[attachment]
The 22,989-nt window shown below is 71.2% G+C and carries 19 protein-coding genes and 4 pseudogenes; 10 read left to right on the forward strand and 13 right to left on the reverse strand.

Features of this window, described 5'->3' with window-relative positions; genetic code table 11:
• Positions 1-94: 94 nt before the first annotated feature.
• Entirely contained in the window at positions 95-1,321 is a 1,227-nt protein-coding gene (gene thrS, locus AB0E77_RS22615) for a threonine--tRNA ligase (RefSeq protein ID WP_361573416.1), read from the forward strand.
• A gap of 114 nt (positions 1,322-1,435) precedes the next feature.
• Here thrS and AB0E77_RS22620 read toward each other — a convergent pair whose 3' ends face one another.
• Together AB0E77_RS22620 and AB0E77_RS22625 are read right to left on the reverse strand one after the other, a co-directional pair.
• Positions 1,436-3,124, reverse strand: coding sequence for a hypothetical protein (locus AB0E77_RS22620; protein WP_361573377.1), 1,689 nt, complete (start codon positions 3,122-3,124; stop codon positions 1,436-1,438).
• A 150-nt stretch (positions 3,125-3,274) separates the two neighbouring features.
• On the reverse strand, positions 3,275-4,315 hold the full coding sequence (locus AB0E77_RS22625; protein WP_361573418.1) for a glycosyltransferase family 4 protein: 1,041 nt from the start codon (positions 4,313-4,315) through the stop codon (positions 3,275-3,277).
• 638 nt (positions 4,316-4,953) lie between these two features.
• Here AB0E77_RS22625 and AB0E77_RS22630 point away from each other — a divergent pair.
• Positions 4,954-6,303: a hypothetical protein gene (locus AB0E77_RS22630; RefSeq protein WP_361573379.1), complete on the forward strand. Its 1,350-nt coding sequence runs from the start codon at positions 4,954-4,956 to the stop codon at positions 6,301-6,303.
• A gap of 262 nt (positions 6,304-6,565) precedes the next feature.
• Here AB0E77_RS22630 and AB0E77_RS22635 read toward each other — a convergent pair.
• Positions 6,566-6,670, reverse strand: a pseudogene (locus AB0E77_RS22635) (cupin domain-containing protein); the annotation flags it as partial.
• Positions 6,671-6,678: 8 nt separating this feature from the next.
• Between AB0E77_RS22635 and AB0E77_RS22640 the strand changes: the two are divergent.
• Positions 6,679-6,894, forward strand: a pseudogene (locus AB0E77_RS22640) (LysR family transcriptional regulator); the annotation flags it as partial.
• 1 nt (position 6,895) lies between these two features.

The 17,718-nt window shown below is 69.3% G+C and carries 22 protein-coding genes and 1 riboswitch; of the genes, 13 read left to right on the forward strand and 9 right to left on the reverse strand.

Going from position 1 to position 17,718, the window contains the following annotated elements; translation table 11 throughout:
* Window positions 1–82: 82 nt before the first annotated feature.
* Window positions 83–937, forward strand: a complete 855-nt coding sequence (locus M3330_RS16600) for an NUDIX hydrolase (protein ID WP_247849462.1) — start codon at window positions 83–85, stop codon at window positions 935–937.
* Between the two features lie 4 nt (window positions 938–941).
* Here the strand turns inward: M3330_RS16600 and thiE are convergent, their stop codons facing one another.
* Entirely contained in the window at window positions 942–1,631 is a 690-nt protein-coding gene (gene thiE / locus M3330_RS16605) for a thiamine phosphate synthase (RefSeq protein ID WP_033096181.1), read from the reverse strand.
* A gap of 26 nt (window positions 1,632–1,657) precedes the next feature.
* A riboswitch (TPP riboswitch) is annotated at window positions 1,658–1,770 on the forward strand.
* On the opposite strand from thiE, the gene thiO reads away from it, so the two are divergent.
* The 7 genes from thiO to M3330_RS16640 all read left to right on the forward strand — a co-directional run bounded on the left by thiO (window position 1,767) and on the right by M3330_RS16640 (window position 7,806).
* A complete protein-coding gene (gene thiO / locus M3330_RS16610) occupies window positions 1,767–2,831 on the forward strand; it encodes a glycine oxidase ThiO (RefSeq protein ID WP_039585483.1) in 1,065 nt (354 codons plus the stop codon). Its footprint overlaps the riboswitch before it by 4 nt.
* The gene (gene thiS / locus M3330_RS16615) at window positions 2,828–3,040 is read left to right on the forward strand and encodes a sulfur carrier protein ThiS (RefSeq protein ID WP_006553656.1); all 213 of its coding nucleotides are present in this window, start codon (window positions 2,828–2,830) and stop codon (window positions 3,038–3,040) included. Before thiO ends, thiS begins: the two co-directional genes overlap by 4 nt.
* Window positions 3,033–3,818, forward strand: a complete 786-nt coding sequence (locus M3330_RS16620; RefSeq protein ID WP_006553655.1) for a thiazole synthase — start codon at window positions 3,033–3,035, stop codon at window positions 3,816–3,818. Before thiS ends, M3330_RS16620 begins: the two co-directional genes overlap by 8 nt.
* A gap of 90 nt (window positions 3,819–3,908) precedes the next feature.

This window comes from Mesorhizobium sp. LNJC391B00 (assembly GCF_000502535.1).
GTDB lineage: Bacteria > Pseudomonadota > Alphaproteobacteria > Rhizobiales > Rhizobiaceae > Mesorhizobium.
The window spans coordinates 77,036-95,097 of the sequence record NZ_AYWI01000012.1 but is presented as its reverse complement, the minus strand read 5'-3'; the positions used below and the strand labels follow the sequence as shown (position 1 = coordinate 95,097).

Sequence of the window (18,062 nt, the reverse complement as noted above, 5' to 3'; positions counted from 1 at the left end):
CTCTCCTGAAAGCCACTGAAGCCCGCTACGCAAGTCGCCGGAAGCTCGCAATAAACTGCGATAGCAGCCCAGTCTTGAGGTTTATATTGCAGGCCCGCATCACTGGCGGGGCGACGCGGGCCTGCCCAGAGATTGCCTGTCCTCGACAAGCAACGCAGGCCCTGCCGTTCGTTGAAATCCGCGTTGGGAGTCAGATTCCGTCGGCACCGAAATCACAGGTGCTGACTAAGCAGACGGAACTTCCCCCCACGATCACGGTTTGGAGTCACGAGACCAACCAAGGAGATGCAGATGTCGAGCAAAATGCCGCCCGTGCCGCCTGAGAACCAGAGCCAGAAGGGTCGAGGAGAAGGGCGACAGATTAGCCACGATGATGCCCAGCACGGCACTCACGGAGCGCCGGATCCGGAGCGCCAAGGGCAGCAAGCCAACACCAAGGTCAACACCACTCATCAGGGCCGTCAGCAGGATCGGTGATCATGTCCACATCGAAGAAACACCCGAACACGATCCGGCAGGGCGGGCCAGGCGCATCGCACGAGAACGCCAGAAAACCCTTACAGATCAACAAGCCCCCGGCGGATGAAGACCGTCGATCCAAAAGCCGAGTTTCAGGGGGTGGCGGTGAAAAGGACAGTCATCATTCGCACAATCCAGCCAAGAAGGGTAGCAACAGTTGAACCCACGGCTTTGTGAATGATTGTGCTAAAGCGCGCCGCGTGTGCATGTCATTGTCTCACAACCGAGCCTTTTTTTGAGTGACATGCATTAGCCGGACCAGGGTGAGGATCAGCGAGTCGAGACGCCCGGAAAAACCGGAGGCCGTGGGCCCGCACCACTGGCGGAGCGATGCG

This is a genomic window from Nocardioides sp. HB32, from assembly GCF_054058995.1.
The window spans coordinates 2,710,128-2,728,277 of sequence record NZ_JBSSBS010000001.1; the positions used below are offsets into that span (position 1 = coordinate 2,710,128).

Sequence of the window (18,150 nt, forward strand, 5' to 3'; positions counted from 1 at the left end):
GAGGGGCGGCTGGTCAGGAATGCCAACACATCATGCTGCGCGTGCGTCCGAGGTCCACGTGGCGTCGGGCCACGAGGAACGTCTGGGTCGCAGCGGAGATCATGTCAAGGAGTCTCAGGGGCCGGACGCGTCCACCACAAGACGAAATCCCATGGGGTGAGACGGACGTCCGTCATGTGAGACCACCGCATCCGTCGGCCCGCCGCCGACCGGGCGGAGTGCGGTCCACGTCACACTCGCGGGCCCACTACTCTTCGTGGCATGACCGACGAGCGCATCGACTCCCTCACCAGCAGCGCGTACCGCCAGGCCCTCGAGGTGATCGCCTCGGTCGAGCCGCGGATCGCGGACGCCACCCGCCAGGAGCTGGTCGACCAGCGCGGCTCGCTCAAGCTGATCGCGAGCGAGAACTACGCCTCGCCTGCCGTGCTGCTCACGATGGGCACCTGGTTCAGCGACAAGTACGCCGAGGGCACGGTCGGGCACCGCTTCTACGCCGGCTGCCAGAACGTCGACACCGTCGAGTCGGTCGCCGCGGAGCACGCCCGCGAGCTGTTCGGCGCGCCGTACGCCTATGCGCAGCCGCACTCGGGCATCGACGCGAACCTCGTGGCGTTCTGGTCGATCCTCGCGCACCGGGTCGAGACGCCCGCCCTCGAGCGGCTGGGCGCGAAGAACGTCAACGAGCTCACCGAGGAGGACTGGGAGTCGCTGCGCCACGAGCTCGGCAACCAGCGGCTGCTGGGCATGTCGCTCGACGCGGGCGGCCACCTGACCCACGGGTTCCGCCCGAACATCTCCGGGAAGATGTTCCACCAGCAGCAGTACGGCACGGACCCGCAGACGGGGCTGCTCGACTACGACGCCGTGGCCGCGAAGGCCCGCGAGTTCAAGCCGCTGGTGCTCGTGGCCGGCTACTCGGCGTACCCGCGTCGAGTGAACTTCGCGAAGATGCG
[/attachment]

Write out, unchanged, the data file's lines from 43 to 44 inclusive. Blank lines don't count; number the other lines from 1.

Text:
Sequence of the window (18,150 nt, forward strand, 5' to 3'; positions counted from 1 at the left end):
GAGGGGCGGCTGGTCAGGAATGCCAACACATCATGCTGCGCGTGCGTCCGAGGTCCACGTGGCGTCGGGCCACGAGGAACGTCTGGGTCGCAGCGGAGATCATGTCAAGGAGTCTCAGGGGCCGGACGCGTCCACCACAAGACGAAATCCCATGGGGTGAGACGGACGTCCGTCATGTGAGACCACCGCATCCGTCGGCCCGCCGCCGACCGGGCGGAGTGCGGTCCACGTCACACTCGCGGGCCCACTACTCTTCGTGGCATGACCGACGAGCGCATCGACTCCCTCACCAGCAGCGCGTACCGCCAGGCCCTCGAGGTGATCGCCTCGGTCGAGCCGCGGATCGCGGACGCCACCCGCCAGGAGCTGGTCGACCAGCGCGGCTCGCTCAAGCTGATCGCGAGCGAGAACTACGCCTCGCCTGCCGTGCTGCTCACGATGGGCACCTGGTTCAGCGACAAGTACGCCGAGGGCACGGTCGGGCACCGCTTCTACGCCGGCTGCCAGAACGTCGACACCGTCGAGTCGGTCGCCGCGGAGCACGCCCGCGAGCTGTTCGGCGCGCCGTACGCCTATGCGCAGCCGCACTCGGGCATCGACGCGAACCTCGTGGCGTTCTGGTCGATCCTCGCGCACCGGGTCGAGACGCCCGCCCTCGAGCGGCTGGGCGCGAAGAACGTCAACGAGCTCACCGAGGAGGACTGGGAGTCGCTGCGCCACGAGCTCGGCAACCAGCGGCTGCTGGGCATGTCGCTCGACGCGGGCGGCCACCTGACCCACGGGTTCCGCCCGAACATCTCCGGGAAGATGTTCCACCAGCAGCAGTACGGCACGGACCCGCAGACGGGGCTGCTCGACTACGACGCCGTGGCCGCGAAGGCCCGCGAGTTCAAGCCGCTGGTGCTCGTGGCCGGCTACTCGGCGTACCCGCGTCGAGTGAACTTCGCGAAGATGCG